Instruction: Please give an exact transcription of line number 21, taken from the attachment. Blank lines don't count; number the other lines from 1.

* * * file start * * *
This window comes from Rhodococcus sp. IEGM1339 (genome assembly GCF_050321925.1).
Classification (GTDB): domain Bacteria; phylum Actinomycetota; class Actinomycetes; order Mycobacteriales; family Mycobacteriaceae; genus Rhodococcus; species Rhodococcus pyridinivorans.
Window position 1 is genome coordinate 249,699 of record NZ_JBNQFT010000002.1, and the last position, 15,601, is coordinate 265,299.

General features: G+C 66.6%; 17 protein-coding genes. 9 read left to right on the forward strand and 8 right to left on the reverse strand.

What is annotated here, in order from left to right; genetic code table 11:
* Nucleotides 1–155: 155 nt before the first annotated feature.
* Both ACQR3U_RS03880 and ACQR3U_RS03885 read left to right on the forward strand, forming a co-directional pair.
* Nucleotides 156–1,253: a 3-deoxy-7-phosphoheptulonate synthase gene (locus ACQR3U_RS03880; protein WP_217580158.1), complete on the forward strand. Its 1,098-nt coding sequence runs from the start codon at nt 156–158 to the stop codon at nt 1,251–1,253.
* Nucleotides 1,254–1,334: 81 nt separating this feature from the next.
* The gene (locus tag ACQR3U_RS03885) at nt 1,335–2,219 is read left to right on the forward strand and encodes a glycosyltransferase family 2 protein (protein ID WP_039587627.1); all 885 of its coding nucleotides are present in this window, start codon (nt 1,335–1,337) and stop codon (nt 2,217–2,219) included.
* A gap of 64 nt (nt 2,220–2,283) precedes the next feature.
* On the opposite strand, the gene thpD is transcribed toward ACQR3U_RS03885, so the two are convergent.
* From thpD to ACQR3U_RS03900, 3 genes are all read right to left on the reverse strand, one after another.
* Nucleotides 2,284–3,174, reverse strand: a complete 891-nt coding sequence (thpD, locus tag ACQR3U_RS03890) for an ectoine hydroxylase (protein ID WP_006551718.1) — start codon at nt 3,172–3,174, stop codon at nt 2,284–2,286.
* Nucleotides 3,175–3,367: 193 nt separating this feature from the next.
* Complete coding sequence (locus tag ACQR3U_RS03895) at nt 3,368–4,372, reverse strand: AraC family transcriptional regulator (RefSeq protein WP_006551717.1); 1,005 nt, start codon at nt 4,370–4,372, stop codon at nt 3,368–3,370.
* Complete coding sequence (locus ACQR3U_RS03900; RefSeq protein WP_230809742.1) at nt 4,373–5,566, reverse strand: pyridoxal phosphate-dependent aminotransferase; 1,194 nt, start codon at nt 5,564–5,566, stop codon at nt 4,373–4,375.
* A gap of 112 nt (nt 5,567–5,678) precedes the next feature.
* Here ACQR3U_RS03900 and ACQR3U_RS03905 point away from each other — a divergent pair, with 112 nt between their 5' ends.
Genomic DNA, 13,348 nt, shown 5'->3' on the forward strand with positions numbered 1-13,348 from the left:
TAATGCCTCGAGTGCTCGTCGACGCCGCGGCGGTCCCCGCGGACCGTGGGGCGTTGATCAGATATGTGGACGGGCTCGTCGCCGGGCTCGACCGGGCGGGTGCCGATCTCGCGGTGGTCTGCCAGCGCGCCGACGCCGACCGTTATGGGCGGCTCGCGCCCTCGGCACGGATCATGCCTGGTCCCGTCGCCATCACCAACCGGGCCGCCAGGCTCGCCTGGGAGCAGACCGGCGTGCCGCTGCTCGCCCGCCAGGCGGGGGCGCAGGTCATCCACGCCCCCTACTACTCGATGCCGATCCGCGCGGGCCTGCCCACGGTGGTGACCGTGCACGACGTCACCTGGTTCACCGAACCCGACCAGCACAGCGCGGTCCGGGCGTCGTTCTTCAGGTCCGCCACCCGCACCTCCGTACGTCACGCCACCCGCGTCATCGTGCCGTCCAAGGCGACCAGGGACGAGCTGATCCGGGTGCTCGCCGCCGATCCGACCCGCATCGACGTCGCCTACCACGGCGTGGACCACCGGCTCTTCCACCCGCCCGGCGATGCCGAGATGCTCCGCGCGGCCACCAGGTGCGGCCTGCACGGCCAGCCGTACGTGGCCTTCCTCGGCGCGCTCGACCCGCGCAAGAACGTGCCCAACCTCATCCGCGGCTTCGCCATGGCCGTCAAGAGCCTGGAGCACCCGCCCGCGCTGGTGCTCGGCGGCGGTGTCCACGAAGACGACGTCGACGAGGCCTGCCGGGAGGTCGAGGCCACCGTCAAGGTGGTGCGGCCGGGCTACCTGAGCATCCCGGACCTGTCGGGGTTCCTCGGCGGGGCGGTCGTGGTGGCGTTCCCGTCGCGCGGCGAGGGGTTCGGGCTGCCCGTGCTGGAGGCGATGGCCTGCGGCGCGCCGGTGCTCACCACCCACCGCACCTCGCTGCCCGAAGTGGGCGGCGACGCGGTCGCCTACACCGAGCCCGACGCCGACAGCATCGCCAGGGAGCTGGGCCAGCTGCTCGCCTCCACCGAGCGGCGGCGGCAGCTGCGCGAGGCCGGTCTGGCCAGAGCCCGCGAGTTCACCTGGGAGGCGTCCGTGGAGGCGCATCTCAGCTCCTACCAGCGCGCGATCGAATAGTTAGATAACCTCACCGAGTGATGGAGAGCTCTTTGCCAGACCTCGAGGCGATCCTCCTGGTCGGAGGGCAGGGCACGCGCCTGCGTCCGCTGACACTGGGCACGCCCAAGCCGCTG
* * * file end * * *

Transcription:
TAATGCCTCGAGTGCTCGTCGACGCCGCGGCGGTCCCCGCGGACCGTGGGGCGTTGATCAGATATGTGGACGGGCTCGTCGCCGGGCTCGACCGGGCGGGTGCCGATCTCGCGGTGGTCTGCCAGCGCGCCGACGCCGACCGTTATGGGCGGCTCGCGCCCTCGGCACGGATCATGCCTGGTCCCGTCGCCATCACCAACCGGGCCGCCAGGCTCGCCTGGGAGCAGACCGGCGTGCCGCTGCTCGCCCGCCAGGCGGGGGCGCAGGTCATCCACGCCCCCTACTACTCGATGCCGATCCGCGCGGGCCTGCCCACGGTGGTGACCGTGCACGACGTCACCTGGTTCACCGAACCCGACCAGCACAGCGCGGTCCGGGCGTCGTTCTTCAGGTCCGCCACCCGCACCTCCGTACGTCACGCCACCCGCGTCATCGTGCCGTCCAAGGCGACCAGGGACGAGCTGATCCGGGTGCTCGCCGCCGATCCGACCCGCATCGACGTCGCCTACCACGGCGTGGACCACCGGCTCTTCCACCCGCCCGGCGATGCCGAGATGCTCCGCGCGGCCACCAGGTGCGGCCTGCACGGCCAGCCGTACGTGGCCTTCCTCGGCGCGCTCGACCCGCGCAAGAACGTGCCCAACCTCATCCGCGGCTTCGCCATGGCCGTCAAGAGCCTGGAGCACCCGCCCGCGCTGGTGCTCGGCGGCGGTGTCCACGAAGACGACGTCGACGAGGCCTGCCGGGAGGTCGAGGCCACCGTCAAGGTGGTGCGGCCGGGCTACCTGAGCATCCCGGACCTGTCGGGGTTCCTCGGCGGGGCGGTCGTGGTGGCGTTCCCGTCGCGCGGCGAGGGGTTCGGGCTGCCCGTGCTGGAGGCGATGGCCTGCGGCGCGCCGGTGCTCACCACCCACCGCACCTCGCTGCCCGAAGTGGGCGGCGACGCGGTCGCCTACACCGAGCCCGACGCCGACAGCATCGCCAGGGAGCTGGGCCAGCTGCTCGCCTCCACCGAGCGGCGGCGGCAGCTGCGCGAGGCCGGTCTGGCCAGAGCCCGCGAGTTCACCTGGGAGGCGTCCGTGGAGGCGCATCTCAGCTCCTACCAGCGCGCGATCGAATAGTTAGATAACCTCACCGAGTGATGGAGAGCTCTTTGCCAGACCTCGAGGCGATCCTCCTGGTCGGAGGGCAGGGCACGCGCCTGCGTCCGCTGACACTGGGCACGCCCAAGCCGCTG